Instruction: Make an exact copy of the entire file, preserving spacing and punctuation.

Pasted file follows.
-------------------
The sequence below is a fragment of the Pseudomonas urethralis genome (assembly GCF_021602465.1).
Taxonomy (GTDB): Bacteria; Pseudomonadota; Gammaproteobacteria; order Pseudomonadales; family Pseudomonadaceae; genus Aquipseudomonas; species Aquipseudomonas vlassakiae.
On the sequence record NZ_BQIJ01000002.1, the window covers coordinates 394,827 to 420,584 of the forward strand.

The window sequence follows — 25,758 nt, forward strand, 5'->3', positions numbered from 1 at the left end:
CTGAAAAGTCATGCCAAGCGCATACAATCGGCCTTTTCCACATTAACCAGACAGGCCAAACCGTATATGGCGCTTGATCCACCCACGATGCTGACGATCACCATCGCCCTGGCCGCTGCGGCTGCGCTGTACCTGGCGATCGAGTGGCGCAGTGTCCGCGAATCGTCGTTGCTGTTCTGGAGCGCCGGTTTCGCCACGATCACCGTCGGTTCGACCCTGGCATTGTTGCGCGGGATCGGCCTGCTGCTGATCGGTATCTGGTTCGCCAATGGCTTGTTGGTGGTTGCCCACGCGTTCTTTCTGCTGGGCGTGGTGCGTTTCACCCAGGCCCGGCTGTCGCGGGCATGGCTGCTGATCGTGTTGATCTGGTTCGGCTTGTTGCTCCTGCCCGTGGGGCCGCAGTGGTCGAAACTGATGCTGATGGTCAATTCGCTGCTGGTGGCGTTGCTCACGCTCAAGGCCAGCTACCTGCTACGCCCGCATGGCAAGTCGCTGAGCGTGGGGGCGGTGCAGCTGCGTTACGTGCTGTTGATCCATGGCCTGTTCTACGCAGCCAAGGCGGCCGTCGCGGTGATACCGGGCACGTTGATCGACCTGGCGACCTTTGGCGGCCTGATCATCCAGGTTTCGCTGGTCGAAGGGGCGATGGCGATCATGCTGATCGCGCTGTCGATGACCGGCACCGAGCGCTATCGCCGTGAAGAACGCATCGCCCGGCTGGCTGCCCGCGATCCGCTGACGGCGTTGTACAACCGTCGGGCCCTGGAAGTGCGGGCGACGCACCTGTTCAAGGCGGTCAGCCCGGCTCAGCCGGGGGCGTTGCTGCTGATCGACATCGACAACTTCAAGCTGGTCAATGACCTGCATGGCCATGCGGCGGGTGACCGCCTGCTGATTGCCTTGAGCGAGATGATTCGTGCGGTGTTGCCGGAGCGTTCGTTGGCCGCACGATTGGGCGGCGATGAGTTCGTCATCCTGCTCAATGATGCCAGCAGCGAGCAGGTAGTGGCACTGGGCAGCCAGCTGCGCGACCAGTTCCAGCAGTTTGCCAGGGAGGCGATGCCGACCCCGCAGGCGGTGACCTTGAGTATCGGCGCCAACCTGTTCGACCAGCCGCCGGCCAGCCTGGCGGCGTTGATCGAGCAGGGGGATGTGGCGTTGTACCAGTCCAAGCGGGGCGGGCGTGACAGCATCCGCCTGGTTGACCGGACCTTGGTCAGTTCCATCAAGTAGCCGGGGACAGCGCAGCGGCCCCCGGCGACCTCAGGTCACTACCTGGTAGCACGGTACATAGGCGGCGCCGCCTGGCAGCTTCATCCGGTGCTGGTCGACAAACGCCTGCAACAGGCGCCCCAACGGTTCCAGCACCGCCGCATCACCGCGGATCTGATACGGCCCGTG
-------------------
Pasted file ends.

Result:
The sequence below is a fragment of the Pseudomonas urethralis genome (assembly GCF_021602465.1).
Taxonomy (GTDB): Bacteria; Pseudomonadota; Gammaproteobacteria; order Pseudomonadales; family Pseudomonadaceae; genus Aquipseudomonas; species Aquipseudomonas vlassakiae.
On the sequence record NZ_BQIJ01000002.1, the window covers coordinates 394,827 to 420,584 of the forward strand.

The window sequence follows — 25,758 nt, forward strand, 5'->3', positions numbered from 1 at the left end:
CTGAAAAGTCATGCCAAGCGCATACAATCGGCCTTTTCCACATTAACCAGACAGGCCAAACCGTATATGGCGCTTGATCCACCCACGATGCTGACGATCACCATCGCCCTGGCCGCTGCGGCTGCGCTGTACCTGGCGATCGAGTGGCGCAGTGTCCGCGAATCGTCGTTGCTGTTCTGGAGCGCCGGTTTCGCCACGATCACCGTCGGTTCGACCCTGGCATTGTTGCGCGGGATCGGCCTGCTGCTGATCGGTATCTGGTTCGCCAATGGCTTGTTGGTGGTTGCCCACGCGTTCTTTCTGCTGGGCGTGGTGCGTTTCACCCAGGCCCGGCTGTCGCGGGCATGGCTGCTGATCGTGTTGATCTGGTTCGGCTTGTTGCTCCTGCCCGTGGGGCCGCAGTGGTCGAAACTGATGCTGATGGTCAATTCGCTGCTGGTGGCGTTGCTCACGCTCAAGGCCAGCTACCTGCTACGCCCGCATGGCAAGTCGCTGAGCGTGGGGGCGGTGCAGCTGCGTTACGTGCTGTTGATCCATGGCCTGTTCTACGCAGCCAAGGCGGCCGTCGCGGTGATACCGGGCACGTTGATCGACCTGGCGACCTTTGGCGGCCTGATCATCCAGGTTTCGCTGGTCGAAGGGGCGATGGCGATCATGCTGATCGCGCTGTCGATGACCGGCACCGAGCGCTATCGCCGTGAAGAACGCATCGCCCGGCTGGCTGCCCGCGATCCGCTGACGGCGTTGTACAACCGTCGGGCCCTGGAAGTGCGGGCGACGCACCTGTTCAAGGCGGTCAGCCCGGCTCAGCCGGGGGCGTTGCTGCTGATCGACATCGACAACTTCAAGCTGGTCAATGACCTGCATGGCCATGCGGCGGGTGACCGCCTGCTGATTGCCTTGAGCGAGATGATTCGTGCGGTGTTGCCGGAGCGTTCGTTGGCCGCACGATTGGGCGGCGATGAGTTCGTCATCCTGCTCAATGATGCCAGCAGCGAGCAGGTAGTGGCACTGGGCAGCCAGCTGCGCGACCAGTTCCAGCAGTTTGCCAGGGAGGCGATGCCGACCCCGCAGGCGGTGACCTTGAGTATCGGCGCCAACCTGTTCGACCAGCCGCCGGCCAGCCTGGCGGCGTTGATCGAGCAGGGGGATGTGGCGTTGTACCAGTCCAAGCGGGGCGGGCGTGACAGCATCCGCCTGGTTGACCGGACCTTGGTCAGTTCCATCAAGTAGCCGGGGACAGCGCAGCGGCCCCCGGCGACCTCAGGTCACTACCTGGTAGCACGGTACATAGGCGGCGCCGCCTGGCAGCTTCATCCGGTGCTGGTCGACAAACGCCTGCAACAGGCGCCCCAACGGTTCCAGCACCGCCGCATCACCGCGGATCTGATACGGCCCGTG